The exact details are fuzzy, but a couple years ago when I was 19, I came across a magazine ad for the Institute of Children’s Literature. “Do you dream of writing children’s books? Are you dying to be published? Well, this is your lucky day!”

I’m sure they promised big money and lots of fame if I’d just shell out a few hundred buckeroos for their one-of-a-kind writing course with top-notch instructors boasting loads of publishing experience.

I filled out a form for a free info packet and “writing aptitude test” and if my memory serves me correctly, the test consisted of 1.) some fill-in-the-adjective mad libs, 2.) a writing prompt involving a boy, a baseball, and a bottle of ketchup and 3.) a big blank box for me to try my hand at illustration.

I passed with flying colors, and my mom has been getting letters from the Institute of Children’s Literature addressed to Miss Marla R. Yoder ever since. When I first got married, she’d save them for me. Until one day when I was all, “Hey, Mom. You can just throw those away. It’s okay.” So for the next decade plus, that’s what she did.

Until this week. The sad-faced dalmatian puppy on the front of the envelope caught her eye. As did the words, “I’m afraid this is good-bye, Miss Yoder.” Without even asking my permission, she opened the letter to see what horrific circumstances had caused the Institute of Children’s Literature to terminate our one-sided relationship after 16 years of wasted stamps and paper.

Dear Miss Yoder,

Saying good-bye to you before you’ve done anything to develop your writing aptitude is extremely painful for us.

It’s one of the most trying times in a teacher’s life: We can recognize promise and see the potential in a prospective student, but we can’t just wave a wand and make it happen.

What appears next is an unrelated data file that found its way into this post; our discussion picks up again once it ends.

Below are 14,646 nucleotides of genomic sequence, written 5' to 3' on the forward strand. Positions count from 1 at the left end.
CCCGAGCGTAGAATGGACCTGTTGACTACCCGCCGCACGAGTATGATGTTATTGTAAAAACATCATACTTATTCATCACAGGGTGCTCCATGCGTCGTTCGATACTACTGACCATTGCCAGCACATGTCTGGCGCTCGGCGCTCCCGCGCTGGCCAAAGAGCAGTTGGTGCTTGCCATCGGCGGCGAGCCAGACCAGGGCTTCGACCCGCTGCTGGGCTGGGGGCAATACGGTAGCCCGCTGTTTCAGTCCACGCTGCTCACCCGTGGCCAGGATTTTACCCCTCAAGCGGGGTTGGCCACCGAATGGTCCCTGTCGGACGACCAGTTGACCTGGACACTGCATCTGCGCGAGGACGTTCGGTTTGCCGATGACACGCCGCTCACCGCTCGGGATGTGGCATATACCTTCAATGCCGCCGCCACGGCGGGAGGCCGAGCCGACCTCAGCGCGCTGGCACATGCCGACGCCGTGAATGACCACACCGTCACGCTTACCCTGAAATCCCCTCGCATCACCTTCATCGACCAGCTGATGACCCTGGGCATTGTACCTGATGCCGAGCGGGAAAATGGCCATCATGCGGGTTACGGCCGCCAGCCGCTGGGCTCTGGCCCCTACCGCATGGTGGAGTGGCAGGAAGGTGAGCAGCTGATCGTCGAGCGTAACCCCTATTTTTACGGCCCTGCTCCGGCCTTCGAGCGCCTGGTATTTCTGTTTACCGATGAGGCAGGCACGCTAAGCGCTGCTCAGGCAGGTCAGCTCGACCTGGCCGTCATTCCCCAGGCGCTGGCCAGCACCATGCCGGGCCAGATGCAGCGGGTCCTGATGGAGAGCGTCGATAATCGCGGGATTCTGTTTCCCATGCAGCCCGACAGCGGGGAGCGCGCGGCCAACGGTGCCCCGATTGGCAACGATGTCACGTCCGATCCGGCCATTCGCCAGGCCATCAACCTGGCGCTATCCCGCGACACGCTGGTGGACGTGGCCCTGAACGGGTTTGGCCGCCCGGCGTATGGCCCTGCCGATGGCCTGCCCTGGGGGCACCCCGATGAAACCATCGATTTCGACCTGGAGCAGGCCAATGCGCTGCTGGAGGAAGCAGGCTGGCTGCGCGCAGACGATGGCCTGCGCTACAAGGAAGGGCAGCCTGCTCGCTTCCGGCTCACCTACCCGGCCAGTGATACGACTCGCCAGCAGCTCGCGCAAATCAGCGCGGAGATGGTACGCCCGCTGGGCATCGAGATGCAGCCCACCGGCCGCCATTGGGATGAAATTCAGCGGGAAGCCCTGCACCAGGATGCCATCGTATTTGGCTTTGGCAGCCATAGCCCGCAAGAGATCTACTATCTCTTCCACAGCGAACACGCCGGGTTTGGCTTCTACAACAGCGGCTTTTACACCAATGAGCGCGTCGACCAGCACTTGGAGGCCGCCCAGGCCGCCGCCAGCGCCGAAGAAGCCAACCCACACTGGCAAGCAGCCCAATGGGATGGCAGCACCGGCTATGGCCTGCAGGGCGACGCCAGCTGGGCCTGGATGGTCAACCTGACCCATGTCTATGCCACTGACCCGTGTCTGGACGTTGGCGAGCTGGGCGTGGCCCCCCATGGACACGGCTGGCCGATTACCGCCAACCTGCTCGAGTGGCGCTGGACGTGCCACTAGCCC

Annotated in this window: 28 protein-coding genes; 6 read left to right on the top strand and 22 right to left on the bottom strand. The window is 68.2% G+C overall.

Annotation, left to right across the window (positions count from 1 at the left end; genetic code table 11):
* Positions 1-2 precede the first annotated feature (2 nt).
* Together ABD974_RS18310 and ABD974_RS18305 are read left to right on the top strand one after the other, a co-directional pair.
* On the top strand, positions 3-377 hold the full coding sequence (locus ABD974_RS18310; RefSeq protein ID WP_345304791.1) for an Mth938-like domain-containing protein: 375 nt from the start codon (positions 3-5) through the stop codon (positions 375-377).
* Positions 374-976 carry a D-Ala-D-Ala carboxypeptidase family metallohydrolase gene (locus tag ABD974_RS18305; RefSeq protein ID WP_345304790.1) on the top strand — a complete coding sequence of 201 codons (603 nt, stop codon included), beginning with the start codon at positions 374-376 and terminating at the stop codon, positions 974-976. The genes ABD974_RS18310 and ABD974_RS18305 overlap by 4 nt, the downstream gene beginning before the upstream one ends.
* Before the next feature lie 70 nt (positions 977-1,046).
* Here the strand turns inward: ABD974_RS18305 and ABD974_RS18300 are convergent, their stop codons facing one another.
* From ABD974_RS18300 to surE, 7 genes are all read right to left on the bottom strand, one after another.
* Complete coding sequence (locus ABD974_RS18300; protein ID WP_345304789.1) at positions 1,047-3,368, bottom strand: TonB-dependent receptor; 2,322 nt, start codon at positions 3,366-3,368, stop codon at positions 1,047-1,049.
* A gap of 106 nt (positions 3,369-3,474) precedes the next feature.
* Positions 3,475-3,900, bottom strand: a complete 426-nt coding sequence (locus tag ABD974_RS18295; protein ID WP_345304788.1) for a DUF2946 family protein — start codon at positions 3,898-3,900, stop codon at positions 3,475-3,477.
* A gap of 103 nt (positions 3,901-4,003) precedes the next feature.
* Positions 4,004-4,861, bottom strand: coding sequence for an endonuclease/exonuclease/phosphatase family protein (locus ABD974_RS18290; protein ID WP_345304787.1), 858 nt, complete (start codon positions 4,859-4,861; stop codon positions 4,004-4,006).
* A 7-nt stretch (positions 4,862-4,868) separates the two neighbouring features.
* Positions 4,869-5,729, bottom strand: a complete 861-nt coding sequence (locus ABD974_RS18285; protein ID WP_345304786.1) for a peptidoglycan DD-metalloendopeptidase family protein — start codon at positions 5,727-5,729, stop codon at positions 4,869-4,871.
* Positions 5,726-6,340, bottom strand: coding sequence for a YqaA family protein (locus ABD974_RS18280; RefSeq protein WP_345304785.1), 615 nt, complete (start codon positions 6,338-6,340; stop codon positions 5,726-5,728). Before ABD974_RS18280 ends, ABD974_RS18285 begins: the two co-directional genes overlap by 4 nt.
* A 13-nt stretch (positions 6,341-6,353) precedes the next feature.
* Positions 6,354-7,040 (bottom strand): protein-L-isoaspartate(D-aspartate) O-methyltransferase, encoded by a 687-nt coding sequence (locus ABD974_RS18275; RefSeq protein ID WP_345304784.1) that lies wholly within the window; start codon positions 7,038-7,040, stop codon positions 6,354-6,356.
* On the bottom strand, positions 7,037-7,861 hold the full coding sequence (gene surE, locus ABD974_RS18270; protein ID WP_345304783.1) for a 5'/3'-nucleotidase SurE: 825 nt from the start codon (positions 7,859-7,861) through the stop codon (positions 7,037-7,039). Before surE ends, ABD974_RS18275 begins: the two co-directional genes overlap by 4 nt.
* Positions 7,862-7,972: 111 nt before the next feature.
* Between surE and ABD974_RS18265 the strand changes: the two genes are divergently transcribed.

It’s also painful because, unless you become a famous author, we’ll probably never know whether you’ve pursued your dream of writing for children or whether you’ve just let it slip away.

It’s sad because we both know that you have the aptitude to write for children, yet, time after time, you’ve chosen not to develop it. The hundreds of applicants who fail our aptitude test every year would find that hard to believe.

So, the book you might have written, with our help and guidance, will go unwritten. Your stories will go unpublished, your articles unseen.

It’s a shame.

Yet, you’ll always have the aptitude you need to write for children and we’ll always be here to help you if you change your mind and decide to enroll. In fact, in case you’ve changed your mind since the last time we wrote to you, I’m enclosing an enrollment form. If you decide to join us, please return the form by April 29 with your $29 down payment.

[the next section goes on and on and on and on about how they’ve hand-picked a mentor for me and how fortunate I am to have Marilyn Strube, with her “legion of admirers,” as my personal guide…]

Of course, the Institute doesn’t guarantee success. But our training gives you the best possible prospects for publication.

But if you’ve already said good-bye to your dream, we’ll say good-bye and wish you well.


Judith Brunstad

Friends, it’s too late for me, but IT’S NOT TOO LATE FOR YOU! Run, don’t walk, RUN toward your dreams!! Please! I beg you! Don’t let them slip away!! DON’T LET THEM SLIP AWAY!!!